Saturday, October 20, 2012

Phoods For You

We all know that proper nutrition is necessary for a healthy body. A diet with a variety of foods and a variety of colors will keep our bodies running well. A diet high in fiber with a lot of fruits and vegetables, lean proteins, and complex carbohydrates will help our bodies to run optimally. Today there is a new group of foods called functional foods, or phoods for the pharmaceutical element. Functional foods are only one aspect of diet, and diet is only one aspect of a comprehensive lifestyle approach to good health, which should include regular exercise, tobacco avoidance, maintenance of a healthy body weight, stress reduction, and other positive health practices. Functional foods can sometimes be part of an effective strategy to promote good health, but they should never be considered a substitute for other good health habits and they should never be used instead of medically prescribed therapy for any health problem.

All plant foods are functional at some physiological level; the American Dietetic Association (ADA) states that functional foods that include whole foods and fortified, enriched, or enhanced foods have a potentially beneficial effect on health when consumed as part of a varied diet on a regular basis, at effective levels. All foods have a function when consumed in proper balance as part of an overall healthy diet. Functional foods include whole foods (eg. fruits and vegetables). Those foods that have been fortified, enriched, or enhanced with nutrients, phytochemicals, or botanicals, as well as dietary supplements, also fall within the realm of functional foods. Functional foods do more than meet minimum daily nutrient requirements, they also can play a role in reducing the risk of disease and promoting good health. Functional foods provide health benefits beyond the provision of essential nutrients, when they are consumed at efficacious levels as part of a varied diet on a regular basis.

While functional foods potentially offer health benefits, it is important to keep these in perspective and that they are enjoyed in the knowledge not that they offer a magic bullet against health problems, but that they are a positive, health enhancing addition to an overall balanced diet and active lifestyle.  Adding a food that contains a particular nutrient to one's diet does not necessarily mean that the nutrient will have the desired effect; issues like effective dosage also must be considered.  These "functional foods" are not a substitute for a well-balanced diet, which is the cornerstone of good nutrition.  While some products have merit for certain consumers, we should all remain skeptical about whether these "functional" foods are useful for everyone.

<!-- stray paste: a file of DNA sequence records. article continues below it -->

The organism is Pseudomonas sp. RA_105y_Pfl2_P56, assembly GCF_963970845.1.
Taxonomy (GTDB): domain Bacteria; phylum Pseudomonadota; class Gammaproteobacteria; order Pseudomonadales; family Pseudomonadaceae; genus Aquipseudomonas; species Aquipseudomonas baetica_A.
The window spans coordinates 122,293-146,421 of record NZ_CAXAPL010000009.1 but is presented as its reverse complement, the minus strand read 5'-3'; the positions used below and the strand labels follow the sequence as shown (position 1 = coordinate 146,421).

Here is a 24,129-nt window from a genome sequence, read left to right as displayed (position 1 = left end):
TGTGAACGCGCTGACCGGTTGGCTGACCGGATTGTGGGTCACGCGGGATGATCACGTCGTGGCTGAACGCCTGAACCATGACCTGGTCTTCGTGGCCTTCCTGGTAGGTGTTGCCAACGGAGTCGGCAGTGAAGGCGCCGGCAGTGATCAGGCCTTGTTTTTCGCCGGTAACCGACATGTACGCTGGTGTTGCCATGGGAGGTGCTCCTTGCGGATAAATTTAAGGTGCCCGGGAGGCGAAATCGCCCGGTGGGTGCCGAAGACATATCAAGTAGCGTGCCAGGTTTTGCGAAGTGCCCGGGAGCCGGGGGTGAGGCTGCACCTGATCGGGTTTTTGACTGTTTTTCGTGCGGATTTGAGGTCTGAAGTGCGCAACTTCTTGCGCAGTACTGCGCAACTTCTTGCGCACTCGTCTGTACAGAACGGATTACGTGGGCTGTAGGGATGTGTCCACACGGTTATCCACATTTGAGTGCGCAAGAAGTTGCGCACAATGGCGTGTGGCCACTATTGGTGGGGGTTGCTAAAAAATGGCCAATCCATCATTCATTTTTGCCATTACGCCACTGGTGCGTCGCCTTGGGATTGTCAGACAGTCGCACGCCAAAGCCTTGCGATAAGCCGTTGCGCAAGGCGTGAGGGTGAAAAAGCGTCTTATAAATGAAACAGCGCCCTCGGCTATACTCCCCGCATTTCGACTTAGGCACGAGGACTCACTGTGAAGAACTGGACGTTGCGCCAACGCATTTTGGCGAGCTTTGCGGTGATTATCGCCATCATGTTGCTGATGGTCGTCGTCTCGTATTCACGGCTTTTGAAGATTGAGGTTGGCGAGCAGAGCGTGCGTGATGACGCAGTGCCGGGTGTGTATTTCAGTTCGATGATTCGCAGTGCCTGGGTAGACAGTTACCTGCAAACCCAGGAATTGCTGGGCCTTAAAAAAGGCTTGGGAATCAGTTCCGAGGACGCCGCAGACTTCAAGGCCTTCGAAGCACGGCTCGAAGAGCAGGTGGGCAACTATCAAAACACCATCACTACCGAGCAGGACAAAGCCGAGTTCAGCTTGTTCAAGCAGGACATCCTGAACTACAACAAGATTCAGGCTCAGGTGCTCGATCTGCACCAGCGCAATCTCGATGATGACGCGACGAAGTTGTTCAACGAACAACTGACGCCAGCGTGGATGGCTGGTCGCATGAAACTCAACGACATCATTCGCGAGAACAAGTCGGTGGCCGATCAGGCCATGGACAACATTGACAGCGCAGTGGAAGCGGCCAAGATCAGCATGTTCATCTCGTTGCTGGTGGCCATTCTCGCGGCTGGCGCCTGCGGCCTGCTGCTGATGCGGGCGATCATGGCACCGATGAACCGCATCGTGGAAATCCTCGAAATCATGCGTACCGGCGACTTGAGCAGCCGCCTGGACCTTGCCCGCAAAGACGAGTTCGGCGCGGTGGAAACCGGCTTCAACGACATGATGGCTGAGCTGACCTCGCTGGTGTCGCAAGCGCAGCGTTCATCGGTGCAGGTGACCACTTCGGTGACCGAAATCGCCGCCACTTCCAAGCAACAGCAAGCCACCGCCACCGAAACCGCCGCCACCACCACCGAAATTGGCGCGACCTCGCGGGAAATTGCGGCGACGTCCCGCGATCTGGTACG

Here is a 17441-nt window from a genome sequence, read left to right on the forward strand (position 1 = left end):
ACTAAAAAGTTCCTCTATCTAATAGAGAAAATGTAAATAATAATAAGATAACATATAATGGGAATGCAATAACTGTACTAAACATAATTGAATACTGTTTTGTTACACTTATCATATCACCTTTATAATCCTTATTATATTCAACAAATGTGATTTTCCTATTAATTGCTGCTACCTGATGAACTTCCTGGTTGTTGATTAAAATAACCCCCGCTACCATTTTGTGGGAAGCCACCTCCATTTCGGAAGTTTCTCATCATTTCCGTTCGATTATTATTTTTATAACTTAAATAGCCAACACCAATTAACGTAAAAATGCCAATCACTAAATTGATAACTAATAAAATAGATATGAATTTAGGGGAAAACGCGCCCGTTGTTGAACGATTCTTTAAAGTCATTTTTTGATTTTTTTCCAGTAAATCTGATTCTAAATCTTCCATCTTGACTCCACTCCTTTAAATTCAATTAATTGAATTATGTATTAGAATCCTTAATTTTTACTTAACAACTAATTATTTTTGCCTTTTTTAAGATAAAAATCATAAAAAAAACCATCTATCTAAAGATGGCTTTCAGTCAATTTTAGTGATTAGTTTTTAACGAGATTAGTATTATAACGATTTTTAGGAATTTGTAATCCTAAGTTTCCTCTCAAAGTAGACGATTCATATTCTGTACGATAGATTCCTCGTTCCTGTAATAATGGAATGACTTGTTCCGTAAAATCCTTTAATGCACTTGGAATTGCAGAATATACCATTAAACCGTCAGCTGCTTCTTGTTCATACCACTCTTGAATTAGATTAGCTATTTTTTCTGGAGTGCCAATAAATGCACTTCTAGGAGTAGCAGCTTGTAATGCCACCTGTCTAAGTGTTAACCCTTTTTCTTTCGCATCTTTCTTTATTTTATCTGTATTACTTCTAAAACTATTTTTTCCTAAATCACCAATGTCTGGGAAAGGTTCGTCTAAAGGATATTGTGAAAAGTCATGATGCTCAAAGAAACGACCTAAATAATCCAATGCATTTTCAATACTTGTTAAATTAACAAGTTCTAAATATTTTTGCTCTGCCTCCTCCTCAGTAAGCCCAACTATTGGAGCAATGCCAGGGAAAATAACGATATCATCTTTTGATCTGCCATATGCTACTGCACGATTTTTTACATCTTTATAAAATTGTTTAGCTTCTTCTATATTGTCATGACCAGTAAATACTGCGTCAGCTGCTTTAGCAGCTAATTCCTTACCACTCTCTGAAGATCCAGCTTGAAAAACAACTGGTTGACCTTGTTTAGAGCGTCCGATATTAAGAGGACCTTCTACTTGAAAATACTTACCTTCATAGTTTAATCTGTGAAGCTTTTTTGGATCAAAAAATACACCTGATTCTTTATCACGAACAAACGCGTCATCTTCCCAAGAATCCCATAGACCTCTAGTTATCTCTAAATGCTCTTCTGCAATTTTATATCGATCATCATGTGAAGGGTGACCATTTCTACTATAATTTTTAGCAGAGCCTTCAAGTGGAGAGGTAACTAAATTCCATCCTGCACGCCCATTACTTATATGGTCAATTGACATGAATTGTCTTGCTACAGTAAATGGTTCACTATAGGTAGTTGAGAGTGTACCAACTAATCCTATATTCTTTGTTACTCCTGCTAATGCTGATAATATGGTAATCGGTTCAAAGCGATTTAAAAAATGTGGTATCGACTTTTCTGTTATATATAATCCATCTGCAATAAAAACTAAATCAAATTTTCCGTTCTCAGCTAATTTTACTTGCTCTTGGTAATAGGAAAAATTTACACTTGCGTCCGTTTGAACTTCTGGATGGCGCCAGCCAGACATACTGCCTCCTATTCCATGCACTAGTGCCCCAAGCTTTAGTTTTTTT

Functional foods are a current trend that has very little scientific evidence to back them up.  Many food components are under investigation for their health benefits, but only few are proven.  The word functional also means useful, practical or purposeful.  So for a food to be termed ‘functional’ it means that it must do its’ job to provide energy, or calories, or vitamins/minerals to our bodies.  If the food we are ingesting is going through the metabolic process, providing our cells with energy and keeping our bodies alive, it is a functional food, it is purposeful.  Provided that there are foods that do better at disease prevention, nourishment, repair and sustained growth than others, but is this trend of functional foods just another ploy by the supplement manufacturers to sell more products?  “The probiotics in yogurt are functional, but this brand of yogurt is better.” “Skip the yogurt completely and buy our tablet.”  “More fruits and vegetables are great, but you don’t have to eat any if you buy are supplement.” “Eat more omega-3’s, but if you don’t like fish, buy our brand of fish oil.” If we continue to eat a well balanced diet of the foods we were eating before the trend, proper nutrition can be obtained.

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Eat Right, The American Dietetic Assoc. Functional Foods, Volume 109, Issue 4, Pages 735-746 (April 2009)

The New York Times, Business Day. Foods with Benefits, or So They Say. Retrieved on 10/20/11 from
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